A beginner's guide to guest posting: why it's useful and how to get started

Building your own audience from scratch is hard. Leveraging someone else's audience is easier.

Whenever someone asks me (or asks all of Quora) what they should do to drive traffic/build their blog/grow an audience as a beginner in content marketing, I suggest guest posting. I often suggest other things too, but guest posting is one that I can't stop coming back to.

Guest posting is something lots of bloggers do, but I still think it's underestimated. It's an achievable way to tap into an audience already created by someone else. If you can find an audience that overlaps heavily with your own target market, and you can reach them without putting in the time and effort to gather them around your own brand first, why wouldn't you?

Guest posting: leveraging an audience someone else has built

Guest posting usually means you're creating original content for someone else's blog. You might be paid for it, or you might not. Guest posting can refer to either situation, so make sure you check your assumptions before getting started!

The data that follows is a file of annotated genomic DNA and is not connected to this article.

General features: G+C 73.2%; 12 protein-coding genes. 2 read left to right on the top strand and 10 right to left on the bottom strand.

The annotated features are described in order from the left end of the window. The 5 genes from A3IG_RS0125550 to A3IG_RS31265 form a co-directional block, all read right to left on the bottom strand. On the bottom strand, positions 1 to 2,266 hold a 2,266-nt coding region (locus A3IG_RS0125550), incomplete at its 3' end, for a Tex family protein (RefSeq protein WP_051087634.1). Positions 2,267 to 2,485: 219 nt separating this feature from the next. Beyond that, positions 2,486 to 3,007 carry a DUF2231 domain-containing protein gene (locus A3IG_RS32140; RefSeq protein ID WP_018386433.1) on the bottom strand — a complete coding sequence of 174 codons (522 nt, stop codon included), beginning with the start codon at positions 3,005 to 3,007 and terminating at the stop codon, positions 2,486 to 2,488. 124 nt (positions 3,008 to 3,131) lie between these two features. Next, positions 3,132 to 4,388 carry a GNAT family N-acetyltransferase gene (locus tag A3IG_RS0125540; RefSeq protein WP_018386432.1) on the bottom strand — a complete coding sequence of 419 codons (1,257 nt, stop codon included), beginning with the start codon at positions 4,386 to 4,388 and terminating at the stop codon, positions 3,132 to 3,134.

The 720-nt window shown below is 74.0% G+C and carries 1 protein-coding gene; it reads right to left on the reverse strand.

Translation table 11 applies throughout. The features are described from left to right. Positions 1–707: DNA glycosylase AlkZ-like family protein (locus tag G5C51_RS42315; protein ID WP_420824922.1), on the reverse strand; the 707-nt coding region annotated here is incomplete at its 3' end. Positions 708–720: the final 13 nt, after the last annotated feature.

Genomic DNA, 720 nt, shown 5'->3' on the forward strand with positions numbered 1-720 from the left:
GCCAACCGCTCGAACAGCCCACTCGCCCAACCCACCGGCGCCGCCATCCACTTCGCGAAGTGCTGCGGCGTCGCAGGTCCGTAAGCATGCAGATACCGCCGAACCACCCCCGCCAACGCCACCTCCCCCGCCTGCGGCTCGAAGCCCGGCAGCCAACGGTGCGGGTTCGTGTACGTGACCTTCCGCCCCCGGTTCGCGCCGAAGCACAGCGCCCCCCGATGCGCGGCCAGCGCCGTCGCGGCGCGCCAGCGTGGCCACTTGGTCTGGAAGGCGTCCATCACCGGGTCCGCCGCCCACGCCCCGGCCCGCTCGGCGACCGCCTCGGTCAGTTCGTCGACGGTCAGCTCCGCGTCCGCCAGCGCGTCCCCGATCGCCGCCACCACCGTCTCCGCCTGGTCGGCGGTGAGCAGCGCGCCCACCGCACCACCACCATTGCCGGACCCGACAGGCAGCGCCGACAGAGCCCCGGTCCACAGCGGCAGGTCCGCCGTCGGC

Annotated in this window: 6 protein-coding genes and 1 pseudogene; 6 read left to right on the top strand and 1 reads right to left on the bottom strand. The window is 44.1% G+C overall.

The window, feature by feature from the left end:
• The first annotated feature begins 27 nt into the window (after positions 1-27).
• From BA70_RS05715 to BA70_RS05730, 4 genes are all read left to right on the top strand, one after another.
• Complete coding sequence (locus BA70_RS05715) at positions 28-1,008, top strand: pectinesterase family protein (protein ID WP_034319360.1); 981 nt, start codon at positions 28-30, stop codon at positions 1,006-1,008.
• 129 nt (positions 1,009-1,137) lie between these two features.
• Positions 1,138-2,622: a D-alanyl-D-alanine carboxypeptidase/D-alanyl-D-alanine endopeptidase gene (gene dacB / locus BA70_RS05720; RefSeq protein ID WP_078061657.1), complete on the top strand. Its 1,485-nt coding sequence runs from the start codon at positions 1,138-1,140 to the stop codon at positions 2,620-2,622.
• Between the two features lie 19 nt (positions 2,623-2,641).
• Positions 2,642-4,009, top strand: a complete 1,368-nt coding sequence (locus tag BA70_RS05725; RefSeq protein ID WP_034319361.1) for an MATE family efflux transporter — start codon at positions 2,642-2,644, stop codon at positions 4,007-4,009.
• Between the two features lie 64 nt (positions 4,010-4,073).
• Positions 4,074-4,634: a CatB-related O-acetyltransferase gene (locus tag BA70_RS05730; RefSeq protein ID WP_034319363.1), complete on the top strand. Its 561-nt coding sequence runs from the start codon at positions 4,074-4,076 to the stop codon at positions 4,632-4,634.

While guest posting kind of means you're doing someone else's job for them, you get a lot in return. Even if you don't get paid, posting on a blog with an established audience of people you want to reach is priceless.

It takes a long time to build a blog. Guest posting can speed that process up somewhat, since some of the readers from each guest post will become part of your own audience.

Groove CEO Alex Turnbull used guest posting when he wanted to grow the Groove blog audience. He made the same argument as I've just done—guest posting let him reach a far larger audience than he'd built so far himself:

We have just over 10,000 subscribers to the Groove blog.

In sum, our partners have more than 1 million subscribers.

And reaching those subscribers costs no more than the resources it takes to write a great blog post.

The results of guest posting have been so powerful for Groove that Alex recommends it as a strategy as much as I do:

I’d encourage everyone to do this. It’s easily one of the best and fastest ways to build an audience for your content (and leads for your business).

I've done this to help build up my own audience, too. Each time I choose a topic that's focused on what works best for that blog's audience, but I also make sure it's relevant to me as a writer.

Guest blogging on various sites has helped me identify which audiences are a good match for my product. Some sites drove very little traffic back to my product's site, even though the guest post was received well. Others have been surprisingly helpful in sending high-quality traffic. This helps me improve the efficiency of my guest posting efforts in the future by focusing on the blogs that provide the biggest returns.